David Schwartz

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David Schwartz is an American composer, known for his scoring of the music for several television series. He composed most of the songs for Arrested Development, and he returned as the series composer for the fourth season, which debuted on Netflix.[1]

Schwartz attended the School of Visual Arts in New York City and the Berklee College of Music in Boston. He began composing music for television and film in 1990.[2] The theme for his first network television series, Northern Exposure, resulted in a Grammy nomination.[3] "Theme from Northern Exposure", credited to Schwartz, hit #15 on the Billboard Adult Contemporary chart in late 1992.[4] He scored every episode of the show's six season run.[2]

He has scored themes for television productions including Two of Us, The Good Place, Deadwood, Arrested Development, Carpoolers, Running Wilde, and Beverly Hills, 90210.[2] His film credits include You Stupid Man.[5]

He is the father of singer-songwriter Lucy Schwartz,[6] with whom he has collaborated on several projects, including the music for Arrested Development.

Awards and nominations[edit]

  • BMI TV Music Award, 2007: Rules of Engagement[7]
  • BMI TV Music Award, 2006: Rules of Engagement[2]
  • Emmy nomination, 2004: Deadwood (for Outstanding Main Title Theme Music)[8]
  • Emmy nomination, 2002: Wolf Lake (for Outstanding Main Title Theme Music)[9]
  • BMI TV Music Award, 2001: Leap of Faith[2]
  • BMI TV Music Award, 1994: Northern Exposure[2]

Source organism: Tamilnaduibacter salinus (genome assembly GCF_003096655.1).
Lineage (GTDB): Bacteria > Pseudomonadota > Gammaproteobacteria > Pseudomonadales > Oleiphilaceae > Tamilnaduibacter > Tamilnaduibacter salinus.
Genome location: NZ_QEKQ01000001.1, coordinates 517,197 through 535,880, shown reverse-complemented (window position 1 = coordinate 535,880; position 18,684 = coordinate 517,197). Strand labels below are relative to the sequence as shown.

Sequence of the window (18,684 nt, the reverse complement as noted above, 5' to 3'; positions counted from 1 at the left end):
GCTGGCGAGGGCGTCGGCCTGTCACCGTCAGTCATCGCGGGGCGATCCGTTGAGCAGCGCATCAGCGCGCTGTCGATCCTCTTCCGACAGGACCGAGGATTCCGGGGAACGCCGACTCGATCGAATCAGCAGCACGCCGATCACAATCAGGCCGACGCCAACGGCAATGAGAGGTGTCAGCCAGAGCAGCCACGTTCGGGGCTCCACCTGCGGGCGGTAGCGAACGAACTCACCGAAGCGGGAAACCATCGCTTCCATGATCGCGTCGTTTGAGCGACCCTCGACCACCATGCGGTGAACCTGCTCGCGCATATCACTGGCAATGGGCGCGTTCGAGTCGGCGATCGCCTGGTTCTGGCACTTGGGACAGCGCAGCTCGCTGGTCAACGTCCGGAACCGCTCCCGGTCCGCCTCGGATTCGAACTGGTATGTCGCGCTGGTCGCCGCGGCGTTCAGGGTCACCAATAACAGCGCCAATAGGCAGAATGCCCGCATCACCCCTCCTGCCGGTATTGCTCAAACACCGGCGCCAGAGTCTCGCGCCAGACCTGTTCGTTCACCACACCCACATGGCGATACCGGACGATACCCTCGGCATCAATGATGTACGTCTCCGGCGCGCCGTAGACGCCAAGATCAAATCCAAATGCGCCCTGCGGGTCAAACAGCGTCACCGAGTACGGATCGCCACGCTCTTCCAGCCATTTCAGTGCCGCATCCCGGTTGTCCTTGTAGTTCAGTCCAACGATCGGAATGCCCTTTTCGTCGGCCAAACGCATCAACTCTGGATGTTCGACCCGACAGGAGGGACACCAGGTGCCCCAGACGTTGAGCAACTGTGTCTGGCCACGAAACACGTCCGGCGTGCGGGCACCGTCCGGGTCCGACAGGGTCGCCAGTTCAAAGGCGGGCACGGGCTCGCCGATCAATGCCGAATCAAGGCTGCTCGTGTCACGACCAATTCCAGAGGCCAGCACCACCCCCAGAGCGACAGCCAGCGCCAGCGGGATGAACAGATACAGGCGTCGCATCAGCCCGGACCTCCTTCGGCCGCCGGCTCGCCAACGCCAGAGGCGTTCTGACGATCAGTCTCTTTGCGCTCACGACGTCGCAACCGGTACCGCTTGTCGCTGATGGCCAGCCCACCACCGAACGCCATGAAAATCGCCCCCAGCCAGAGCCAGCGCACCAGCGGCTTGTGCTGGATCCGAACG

• BMI TV Music Award, 1993: Northern Exposure[2]
  • BMI TV Music Award, 1992: Northern Exposure[2]
  • Grammy nomination, 1992: Northern Exposure theme[3]


  1. ^ "Composer David Schwartz to return for Arrested Development Netflix series". Retrieved May 21, 2013.
  2. ^ a b c d e f g h "Biography". David Schwartz Music. Archived from the original on September 28, 2011. Retrieved October 15, 2011. See the biography tab.
  3. ^ a b Macdonald, Patrick (January 8, 1993). "Grammys Show Influence Of Seattle Music". The Seattle Times. Retrieved May 6, 2010.
  4. ^ Whitburn, Joel (1993). Top Adult Contemporary 1961-1993. Record Research. p. 213.
  5. ^ "You Stupid Man: Cast &crew". AllRovi. Archived from the original on January 16, 2013. Retrieved May 6, 2010.
  6. ^ Schofner, Heather (December 2, 2010). "Interview: Lucy Schwartz". Verbicide. Retrieved October 15, 2011.
  7. ^ Burlingame, Jon (May 24, 2007). "George S. Clinton Receives BMI's Film/TV Career Achievement Award". Archives. Film Music Society. Retrieved October 15, 2011.
  8. ^ "Deadwood". Emmys. Academy of Television Arts and Sciences. Retrieved October 15, 2011.
  9. ^ "Wolf Lake". Emmys. Academy of Television Arts and Sciences. Retrieved October 15, 2011.

External links[edit]